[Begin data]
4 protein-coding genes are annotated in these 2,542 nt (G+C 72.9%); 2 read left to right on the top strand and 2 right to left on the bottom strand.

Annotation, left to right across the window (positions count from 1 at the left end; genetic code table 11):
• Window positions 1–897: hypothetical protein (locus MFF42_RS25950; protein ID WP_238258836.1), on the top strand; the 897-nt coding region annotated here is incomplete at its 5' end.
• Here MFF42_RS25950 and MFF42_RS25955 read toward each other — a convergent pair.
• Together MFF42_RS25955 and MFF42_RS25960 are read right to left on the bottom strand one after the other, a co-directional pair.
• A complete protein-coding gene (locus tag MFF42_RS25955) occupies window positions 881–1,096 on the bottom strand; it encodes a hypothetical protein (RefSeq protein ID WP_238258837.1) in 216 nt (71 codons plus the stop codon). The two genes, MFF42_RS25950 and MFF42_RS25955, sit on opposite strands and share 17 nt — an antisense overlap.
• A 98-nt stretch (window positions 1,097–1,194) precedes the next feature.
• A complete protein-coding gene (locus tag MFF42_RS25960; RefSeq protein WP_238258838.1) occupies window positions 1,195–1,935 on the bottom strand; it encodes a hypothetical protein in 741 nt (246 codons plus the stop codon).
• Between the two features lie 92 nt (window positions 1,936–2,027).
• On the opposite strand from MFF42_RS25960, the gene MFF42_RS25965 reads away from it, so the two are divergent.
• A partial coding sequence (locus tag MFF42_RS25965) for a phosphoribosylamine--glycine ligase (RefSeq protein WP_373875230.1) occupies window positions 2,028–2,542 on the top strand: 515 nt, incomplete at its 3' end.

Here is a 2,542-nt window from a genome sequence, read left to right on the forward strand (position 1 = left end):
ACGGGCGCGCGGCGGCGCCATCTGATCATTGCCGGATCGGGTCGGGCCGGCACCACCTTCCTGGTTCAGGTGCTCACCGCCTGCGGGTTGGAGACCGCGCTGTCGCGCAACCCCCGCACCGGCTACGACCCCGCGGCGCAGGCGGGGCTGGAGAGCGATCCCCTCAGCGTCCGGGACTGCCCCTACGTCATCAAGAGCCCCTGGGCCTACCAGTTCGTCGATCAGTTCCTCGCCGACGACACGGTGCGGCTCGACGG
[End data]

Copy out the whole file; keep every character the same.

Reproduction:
4 protein-coding genes are annotated in these 2,542 nt (G+C 72.9%); 2 read left to right on the top strand and 2 right to left on the bottom strand.

Annotation, left to right across the window (positions count from 1 at the left end; genetic code table 11):
• Window positions 1–897: hypothetical protein (locus MFF42_RS25950; protein ID WP_238258836.1), on the top strand; the 897-nt coding region annotated here is incomplete at its 5' end.
• Here MFF42_RS25950 and MFF42_RS25955 read toward each other — a convergent pair.
• Together MFF42_RS25955 and MFF42_RS25960 are read right to left on the bottom strand one after the other, a co-directional pair.
• A complete protein-coding gene (locus tag MFF42_RS25955) occupies window positions 881–1,096 on the bottom strand; it encodes a hypothetical protein (RefSeq protein ID WP_238258837.1) in 216 nt (71 codons plus the stop codon). The two genes, MFF42_RS25950 and MFF42_RS25955, sit on opposite strands and share 17 nt — an antisense overlap.
• A 98-nt stretch (window positions 1,097–1,194) precedes the next feature.
• A complete protein-coding gene (locus tag MFF42_RS25960; RefSeq protein WP_238258838.1) occupies window positions 1,195–1,935 on the bottom strand; it encodes a hypothetical protein in 741 nt (246 codons plus the stop codon).
• Between the two features lie 92 nt (window positions 1,936–2,027).
• On the opposite strand from MFF42_RS25960, the gene MFF42_RS25965 reads away from it, so the two are divergent.
• A partial coding sequence (locus tag MFF42_RS25965) for a phosphoribosylamine--glycine ligase (RefSeq protein WP_373875230.1) occupies window positions 2,028–2,542 on the top strand: 515 nt, incomplete at its 3' end.

Here is a 2,542-nt window from a genome sequence, read left to right on the forward strand (position 1 = left end):
ACGGGCGCGCGGCGGCGCCATCTGATCATTGCCGGATCGGGTCGGGCCGGCACCACCTTCCTGGTTCAGGTGCTCACCGCCTGCGGGTTGGAGACCGCGCTGTCGCGCAACCCCCGCACCGGCTACGACCCCGCGGCGCAGGCGGGGCTGGAGAGCGATCCCCTCAGCGTCCGGGACTGCCCCTACGTCATCAAGAGCCCCTGGGCCTACCAGTTCGTCGATCAGTTCCTCGCCGACGACACGGTGCGGCTCGACGG